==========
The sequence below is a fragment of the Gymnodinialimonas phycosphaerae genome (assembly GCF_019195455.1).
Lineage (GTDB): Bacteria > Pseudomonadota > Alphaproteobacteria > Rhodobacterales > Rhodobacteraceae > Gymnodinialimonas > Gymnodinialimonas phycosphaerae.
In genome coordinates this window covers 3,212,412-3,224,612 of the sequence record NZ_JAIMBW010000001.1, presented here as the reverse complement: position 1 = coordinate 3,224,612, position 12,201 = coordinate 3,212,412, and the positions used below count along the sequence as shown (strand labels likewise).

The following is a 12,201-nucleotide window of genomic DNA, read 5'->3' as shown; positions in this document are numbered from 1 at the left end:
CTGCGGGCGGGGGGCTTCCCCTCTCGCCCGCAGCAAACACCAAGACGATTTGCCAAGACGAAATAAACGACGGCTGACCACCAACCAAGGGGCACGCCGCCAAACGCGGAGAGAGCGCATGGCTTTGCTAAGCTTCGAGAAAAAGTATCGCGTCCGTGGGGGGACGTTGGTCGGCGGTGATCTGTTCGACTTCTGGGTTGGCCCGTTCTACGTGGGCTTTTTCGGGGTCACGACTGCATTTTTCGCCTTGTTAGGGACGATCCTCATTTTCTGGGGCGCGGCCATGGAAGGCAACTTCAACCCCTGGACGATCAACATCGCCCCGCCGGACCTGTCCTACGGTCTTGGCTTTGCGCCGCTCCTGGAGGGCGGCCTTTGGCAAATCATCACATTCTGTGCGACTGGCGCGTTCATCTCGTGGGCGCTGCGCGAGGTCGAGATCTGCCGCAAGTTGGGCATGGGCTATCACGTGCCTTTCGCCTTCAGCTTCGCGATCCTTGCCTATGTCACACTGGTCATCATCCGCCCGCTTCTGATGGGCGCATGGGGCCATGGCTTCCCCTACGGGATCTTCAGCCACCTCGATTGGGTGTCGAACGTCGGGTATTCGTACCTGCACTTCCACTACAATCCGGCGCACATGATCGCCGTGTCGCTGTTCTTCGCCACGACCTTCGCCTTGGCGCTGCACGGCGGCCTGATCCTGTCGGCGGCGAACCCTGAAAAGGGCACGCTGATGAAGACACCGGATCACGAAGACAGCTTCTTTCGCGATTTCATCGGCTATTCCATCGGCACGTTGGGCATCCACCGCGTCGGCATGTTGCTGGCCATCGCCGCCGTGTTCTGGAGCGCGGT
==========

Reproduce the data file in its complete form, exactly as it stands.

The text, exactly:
The sequence below is a fragment of the Gymnodinialimonas phycosphaerae genome (assembly GCF_019195455.1).
Lineage (GTDB): Bacteria > Pseudomonadota > Alphaproteobacteria > Rhodobacterales > Rhodobacteraceae > Gymnodinialimonas > Gymnodinialimonas phycosphaerae.
In genome coordinates this window covers 3,212,412-3,224,612 of the sequence record NZ_JAIMBW010000001.1, presented here as the reverse complement: position 1 = coordinate 3,224,612, position 12,201 = coordinate 3,212,412, and the positions used below count along the sequence as shown (strand labels likewise).

The following is a 12,201-nucleotide window of genomic DNA, read 5'->3' as shown; positions in this document are numbered from 1 at the left end:
CTGCGGGCGGGGGGCTTCCCCTCTCGCCCGCAGCAAACACCAAGACGATTTGCCAAGACGAAATAAACGACGGCTGACCACCAACCAAGGGGCACGCCGCCAAACGCGGAGAGAGCGCATGGCTTTGCTAAGCTTCGAGAAAAAGTATCGCGTCCGTGGGGGGACGTTGGTCGGCGGTGATCTGTTCGACTTCTGGGTTGGCCCGTTCTACGTGGGCTTTTTCGGGGTCACGACTGCATTTTTCGCCTTGTTAGGGACGATCCTCATTTTCTGGGGCGCGGCCATGGAAGGCAACTTCAACCCCTGGACGATCAACATCGCCCCGCCGGACCTGTCCTACGGTCTTGGCTTTGCGCCGCTCCTGGAGGGCGGCCTTTGGCAAATCATCACATTCTGTGCGACTGGCGCGTTCATCTCGTGGGCGCTGCGCGAGGTCGAGATCTGCCGCAAGTTGGGCATGGGCTATCACGTGCCTTTCGCCTTCAGCTTCGCGATCCTTGCCTATGTCACACTGGTCATCATCCGCCCGCTTCTGATGGGCGCATGGGGCCATGGCTTCCCCTACGGGATCTTCAGCCACCTCGATTGGGTGTCGAACGTCGGGTATTCGTACCTGCACTTCCACTACAATCCGGCGCACATGATCGCCGTGTCGCTGTTCTTCGCCACGACCTTCGCCTTGGCGCTGCACGGCGGCCTGATCCTGTCGGCGGCGAACCCTGAAAAGGGCACGCTGATGAAGACACCGGATCACGAAGACAGCTTCTTTCGCGATTTCATCGGCTATTCCATCGGCACGTTGGGCATCCACCGCGTCGGCATGTTGCTGGCCATCGCCGCCGTGTTCTGGAGCGCGGT